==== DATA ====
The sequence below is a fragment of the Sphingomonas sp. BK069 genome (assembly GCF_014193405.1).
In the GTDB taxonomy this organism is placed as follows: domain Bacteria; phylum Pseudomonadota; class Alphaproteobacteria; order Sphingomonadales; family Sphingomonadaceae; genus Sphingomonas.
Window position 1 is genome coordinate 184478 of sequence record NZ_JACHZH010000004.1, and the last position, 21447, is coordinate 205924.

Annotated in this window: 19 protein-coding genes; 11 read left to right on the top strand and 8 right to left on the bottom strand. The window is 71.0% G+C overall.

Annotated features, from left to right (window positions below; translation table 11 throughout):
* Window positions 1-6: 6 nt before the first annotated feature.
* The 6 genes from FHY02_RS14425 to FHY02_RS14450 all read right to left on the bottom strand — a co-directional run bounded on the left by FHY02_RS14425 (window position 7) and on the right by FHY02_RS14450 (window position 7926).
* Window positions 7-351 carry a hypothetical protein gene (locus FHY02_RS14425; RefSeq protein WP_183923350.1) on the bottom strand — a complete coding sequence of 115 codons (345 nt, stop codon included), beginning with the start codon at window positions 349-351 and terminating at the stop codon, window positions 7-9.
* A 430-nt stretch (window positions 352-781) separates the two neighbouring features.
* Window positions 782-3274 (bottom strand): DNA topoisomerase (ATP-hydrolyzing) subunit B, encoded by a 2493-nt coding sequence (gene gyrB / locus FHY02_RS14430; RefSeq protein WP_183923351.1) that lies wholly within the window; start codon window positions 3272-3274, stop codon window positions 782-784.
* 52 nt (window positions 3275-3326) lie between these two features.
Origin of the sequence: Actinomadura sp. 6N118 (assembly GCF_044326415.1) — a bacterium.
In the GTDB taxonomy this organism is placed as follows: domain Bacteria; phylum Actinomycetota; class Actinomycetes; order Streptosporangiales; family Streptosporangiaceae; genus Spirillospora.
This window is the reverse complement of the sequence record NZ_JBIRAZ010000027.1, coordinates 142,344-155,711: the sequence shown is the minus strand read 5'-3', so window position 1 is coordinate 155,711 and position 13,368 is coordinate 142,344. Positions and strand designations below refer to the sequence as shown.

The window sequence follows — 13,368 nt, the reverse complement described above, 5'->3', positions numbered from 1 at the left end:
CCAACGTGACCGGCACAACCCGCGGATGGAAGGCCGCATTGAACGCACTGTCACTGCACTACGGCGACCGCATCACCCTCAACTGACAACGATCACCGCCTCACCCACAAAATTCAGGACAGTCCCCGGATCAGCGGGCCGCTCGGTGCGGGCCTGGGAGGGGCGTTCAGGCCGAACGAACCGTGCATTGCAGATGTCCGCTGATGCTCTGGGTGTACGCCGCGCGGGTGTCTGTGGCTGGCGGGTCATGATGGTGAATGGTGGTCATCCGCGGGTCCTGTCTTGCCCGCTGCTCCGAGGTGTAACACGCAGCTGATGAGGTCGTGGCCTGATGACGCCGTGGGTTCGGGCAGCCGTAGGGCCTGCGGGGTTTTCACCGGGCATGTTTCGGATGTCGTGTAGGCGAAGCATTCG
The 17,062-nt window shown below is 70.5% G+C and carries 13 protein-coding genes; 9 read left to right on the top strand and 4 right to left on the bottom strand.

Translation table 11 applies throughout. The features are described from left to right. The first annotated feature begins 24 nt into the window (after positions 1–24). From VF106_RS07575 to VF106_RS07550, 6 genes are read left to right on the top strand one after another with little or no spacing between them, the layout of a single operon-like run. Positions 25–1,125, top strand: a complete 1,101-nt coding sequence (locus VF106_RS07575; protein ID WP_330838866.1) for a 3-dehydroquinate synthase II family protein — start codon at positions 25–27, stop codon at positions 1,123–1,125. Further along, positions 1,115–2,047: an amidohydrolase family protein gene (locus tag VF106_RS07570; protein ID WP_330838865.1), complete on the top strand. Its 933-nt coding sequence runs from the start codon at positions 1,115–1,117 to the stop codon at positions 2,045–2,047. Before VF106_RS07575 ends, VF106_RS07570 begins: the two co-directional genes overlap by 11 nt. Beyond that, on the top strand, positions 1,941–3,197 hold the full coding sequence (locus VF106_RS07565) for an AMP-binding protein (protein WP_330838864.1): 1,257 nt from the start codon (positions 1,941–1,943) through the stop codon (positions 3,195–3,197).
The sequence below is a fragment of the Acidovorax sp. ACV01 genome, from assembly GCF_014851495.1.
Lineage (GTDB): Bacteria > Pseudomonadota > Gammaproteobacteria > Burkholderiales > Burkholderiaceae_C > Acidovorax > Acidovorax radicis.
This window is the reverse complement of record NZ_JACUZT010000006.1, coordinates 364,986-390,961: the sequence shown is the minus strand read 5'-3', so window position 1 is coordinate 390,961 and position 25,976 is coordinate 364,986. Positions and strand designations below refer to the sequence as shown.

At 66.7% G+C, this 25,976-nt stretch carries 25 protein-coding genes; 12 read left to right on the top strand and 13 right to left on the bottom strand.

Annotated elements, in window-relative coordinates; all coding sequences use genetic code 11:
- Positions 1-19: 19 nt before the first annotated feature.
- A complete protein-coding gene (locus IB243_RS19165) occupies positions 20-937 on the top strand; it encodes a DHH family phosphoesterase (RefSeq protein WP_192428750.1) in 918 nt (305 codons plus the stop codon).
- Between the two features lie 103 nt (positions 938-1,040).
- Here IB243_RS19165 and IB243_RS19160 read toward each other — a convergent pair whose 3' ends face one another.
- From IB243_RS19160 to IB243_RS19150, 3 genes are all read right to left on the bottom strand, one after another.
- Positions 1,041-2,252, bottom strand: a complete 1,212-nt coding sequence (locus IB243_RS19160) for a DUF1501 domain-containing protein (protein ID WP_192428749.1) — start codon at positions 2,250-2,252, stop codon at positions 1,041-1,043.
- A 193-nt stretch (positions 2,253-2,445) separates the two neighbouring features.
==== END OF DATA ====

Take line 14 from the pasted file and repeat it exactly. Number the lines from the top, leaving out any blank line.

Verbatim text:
This window is the reverse complement of the sequence record NZ_JBIRAZ010000027.1, coordinates 142,344-155,711: the sequence shown is the minus strand read 5'-3', so window position 1 is coordinate 155,711 and position 13,368 is coordinate 142,344. Positions and strand designations below refer to the sequence as shown.